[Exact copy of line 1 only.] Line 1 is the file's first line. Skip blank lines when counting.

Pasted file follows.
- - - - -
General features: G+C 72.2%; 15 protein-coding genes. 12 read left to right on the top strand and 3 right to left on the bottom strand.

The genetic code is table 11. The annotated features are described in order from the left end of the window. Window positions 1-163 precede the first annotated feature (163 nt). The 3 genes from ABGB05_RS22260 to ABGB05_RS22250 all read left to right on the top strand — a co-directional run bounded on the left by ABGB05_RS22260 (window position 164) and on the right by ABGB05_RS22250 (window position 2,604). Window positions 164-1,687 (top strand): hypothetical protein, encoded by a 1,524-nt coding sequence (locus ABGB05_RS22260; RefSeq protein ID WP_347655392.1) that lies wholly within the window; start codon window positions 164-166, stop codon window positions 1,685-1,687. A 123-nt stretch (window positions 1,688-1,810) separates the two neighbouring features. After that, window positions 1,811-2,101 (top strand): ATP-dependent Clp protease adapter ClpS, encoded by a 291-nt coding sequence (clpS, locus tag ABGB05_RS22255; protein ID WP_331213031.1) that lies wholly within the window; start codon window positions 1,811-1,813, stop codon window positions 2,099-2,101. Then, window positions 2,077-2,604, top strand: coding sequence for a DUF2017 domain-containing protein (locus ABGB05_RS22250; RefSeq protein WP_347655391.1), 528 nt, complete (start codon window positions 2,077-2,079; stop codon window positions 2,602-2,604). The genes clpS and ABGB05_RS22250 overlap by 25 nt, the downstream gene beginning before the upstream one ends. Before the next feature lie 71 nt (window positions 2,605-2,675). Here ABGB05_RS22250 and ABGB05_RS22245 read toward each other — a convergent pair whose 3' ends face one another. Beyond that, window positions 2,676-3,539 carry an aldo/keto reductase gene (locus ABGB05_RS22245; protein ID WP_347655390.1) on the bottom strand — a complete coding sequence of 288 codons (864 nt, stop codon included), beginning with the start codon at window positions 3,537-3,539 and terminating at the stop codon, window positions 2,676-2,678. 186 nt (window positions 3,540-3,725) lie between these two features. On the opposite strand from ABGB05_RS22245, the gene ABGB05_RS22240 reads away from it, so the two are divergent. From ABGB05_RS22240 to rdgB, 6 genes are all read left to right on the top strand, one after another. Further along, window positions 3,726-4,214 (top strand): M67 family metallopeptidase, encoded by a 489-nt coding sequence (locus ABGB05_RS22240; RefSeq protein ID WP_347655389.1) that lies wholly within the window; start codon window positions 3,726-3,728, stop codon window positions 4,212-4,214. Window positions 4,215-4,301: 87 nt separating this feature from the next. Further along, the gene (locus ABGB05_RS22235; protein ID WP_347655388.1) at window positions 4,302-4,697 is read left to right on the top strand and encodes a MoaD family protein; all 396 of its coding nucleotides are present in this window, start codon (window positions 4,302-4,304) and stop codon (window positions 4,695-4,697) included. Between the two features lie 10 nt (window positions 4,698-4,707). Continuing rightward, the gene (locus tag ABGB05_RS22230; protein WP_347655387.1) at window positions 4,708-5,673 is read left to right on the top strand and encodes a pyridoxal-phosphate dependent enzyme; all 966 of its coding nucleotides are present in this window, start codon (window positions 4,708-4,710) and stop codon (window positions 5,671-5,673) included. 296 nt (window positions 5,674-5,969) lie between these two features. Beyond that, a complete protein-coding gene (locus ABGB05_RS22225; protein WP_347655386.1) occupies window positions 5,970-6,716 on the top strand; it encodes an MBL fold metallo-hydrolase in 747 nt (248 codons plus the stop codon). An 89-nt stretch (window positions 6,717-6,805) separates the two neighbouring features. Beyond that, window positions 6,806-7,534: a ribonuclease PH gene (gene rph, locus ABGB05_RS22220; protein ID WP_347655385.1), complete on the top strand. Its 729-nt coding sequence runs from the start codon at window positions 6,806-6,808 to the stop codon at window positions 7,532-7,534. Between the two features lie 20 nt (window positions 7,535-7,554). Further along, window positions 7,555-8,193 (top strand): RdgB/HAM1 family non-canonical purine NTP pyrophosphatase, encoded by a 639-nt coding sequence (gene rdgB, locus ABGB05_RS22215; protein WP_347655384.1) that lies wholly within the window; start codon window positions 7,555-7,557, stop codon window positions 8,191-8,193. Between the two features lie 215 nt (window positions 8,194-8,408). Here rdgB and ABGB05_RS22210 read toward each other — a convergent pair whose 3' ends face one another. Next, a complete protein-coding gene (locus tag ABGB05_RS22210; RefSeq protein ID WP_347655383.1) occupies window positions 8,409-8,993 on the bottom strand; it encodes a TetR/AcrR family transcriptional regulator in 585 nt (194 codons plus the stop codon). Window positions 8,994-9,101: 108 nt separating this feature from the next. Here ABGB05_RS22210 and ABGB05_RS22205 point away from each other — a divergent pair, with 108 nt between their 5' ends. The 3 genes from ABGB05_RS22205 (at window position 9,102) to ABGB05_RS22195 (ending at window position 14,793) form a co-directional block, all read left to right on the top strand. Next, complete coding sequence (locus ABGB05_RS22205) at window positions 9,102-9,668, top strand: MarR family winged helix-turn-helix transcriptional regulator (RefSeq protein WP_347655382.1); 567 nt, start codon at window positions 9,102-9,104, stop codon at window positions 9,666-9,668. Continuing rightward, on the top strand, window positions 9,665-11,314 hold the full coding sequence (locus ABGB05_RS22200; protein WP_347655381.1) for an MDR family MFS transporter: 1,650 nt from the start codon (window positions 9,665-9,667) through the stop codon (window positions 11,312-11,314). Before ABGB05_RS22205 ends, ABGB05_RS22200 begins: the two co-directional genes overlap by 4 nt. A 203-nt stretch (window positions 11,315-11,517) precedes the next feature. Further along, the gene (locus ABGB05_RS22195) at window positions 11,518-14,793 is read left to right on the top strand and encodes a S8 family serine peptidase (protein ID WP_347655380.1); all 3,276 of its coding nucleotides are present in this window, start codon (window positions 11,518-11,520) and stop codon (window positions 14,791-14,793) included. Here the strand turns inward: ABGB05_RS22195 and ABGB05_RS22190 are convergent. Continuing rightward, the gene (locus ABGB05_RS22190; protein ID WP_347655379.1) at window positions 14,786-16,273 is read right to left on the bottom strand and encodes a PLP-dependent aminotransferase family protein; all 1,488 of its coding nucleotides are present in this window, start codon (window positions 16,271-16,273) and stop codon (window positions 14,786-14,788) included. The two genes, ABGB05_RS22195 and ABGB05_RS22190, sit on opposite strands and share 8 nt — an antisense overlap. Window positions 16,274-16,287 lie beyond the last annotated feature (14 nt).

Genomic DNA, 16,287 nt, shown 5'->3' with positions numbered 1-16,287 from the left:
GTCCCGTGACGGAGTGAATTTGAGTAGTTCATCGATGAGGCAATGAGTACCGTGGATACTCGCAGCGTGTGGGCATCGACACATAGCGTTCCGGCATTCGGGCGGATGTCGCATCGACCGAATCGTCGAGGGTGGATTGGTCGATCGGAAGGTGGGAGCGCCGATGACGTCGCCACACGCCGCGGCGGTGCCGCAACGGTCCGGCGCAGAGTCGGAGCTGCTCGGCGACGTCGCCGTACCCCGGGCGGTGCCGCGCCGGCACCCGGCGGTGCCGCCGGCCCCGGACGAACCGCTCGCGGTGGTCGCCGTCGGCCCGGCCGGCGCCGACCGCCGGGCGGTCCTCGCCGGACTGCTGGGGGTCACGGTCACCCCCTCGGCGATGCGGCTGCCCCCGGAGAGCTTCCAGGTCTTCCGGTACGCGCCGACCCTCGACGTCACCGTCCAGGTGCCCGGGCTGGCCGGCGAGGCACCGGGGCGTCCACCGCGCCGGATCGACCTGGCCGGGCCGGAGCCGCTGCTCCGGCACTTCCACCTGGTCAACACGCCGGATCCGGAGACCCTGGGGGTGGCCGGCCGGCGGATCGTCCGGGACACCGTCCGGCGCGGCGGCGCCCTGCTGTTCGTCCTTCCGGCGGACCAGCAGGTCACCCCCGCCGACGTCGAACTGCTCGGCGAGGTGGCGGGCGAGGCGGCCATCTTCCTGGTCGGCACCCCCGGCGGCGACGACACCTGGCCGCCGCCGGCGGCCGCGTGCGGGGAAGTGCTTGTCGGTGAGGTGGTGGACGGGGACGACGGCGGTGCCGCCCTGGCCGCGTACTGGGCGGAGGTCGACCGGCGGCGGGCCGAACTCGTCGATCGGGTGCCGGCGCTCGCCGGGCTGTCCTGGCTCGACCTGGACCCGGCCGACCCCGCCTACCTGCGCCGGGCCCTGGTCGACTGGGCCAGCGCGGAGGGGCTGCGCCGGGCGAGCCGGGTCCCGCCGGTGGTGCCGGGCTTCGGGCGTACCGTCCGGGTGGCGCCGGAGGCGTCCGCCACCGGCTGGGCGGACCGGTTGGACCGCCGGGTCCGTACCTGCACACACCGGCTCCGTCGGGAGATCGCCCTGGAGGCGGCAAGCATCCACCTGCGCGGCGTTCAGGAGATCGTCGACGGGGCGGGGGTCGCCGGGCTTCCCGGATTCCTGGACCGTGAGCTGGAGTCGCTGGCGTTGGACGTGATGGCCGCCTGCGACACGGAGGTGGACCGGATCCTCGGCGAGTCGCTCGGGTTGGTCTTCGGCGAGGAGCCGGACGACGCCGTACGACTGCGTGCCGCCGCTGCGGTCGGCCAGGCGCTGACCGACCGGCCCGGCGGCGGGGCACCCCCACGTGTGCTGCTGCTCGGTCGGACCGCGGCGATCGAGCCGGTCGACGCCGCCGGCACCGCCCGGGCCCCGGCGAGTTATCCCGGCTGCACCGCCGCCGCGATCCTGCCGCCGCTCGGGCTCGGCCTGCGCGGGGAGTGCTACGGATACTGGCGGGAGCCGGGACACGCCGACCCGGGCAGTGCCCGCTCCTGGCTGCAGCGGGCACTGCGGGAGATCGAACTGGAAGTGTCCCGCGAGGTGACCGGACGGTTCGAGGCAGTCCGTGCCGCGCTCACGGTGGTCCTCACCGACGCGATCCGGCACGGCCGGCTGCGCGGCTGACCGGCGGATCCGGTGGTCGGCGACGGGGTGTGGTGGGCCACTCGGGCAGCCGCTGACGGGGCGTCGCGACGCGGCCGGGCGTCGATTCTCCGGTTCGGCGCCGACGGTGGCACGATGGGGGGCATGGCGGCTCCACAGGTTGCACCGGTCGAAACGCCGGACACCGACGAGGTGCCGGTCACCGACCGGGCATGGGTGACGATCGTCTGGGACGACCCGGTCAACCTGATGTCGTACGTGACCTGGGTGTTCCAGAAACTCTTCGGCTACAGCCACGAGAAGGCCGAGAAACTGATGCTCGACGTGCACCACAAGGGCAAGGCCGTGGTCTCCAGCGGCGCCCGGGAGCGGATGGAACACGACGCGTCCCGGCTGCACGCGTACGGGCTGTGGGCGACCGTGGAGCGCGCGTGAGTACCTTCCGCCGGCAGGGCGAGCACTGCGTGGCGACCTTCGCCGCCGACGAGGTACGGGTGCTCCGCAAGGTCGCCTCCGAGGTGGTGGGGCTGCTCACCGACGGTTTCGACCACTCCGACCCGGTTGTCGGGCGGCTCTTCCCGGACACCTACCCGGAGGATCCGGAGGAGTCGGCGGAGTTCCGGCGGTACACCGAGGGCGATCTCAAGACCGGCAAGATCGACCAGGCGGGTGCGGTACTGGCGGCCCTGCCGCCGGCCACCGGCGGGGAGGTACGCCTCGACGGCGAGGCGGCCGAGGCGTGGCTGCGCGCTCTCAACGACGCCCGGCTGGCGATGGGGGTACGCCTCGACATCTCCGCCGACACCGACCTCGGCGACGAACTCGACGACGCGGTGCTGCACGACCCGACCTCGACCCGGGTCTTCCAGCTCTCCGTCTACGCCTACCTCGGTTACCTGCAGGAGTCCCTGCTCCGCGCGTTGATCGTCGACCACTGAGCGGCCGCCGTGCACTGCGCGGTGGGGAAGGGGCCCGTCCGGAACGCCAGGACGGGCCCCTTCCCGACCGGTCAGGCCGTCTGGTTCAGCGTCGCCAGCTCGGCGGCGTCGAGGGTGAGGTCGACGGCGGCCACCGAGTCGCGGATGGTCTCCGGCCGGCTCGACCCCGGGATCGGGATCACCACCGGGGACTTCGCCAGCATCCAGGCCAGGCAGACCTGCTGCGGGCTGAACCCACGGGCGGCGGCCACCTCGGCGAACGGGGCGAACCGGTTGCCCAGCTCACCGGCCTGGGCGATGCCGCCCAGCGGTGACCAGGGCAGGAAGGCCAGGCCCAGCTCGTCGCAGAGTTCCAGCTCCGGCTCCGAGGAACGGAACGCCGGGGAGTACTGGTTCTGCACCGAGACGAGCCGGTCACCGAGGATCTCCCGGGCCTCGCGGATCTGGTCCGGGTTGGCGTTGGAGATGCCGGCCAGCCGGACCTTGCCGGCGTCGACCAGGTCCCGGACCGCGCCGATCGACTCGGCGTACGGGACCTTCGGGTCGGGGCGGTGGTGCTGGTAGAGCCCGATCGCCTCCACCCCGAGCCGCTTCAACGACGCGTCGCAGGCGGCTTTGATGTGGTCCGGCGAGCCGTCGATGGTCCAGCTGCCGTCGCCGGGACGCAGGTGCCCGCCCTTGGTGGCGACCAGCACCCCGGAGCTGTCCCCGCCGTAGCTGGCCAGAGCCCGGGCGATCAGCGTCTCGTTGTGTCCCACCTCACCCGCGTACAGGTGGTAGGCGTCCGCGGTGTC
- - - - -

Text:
General features: G+C 72.2%; 15 protein-coding genes. 12 read left to right on the top strand and 3 right to left on the bottom strand.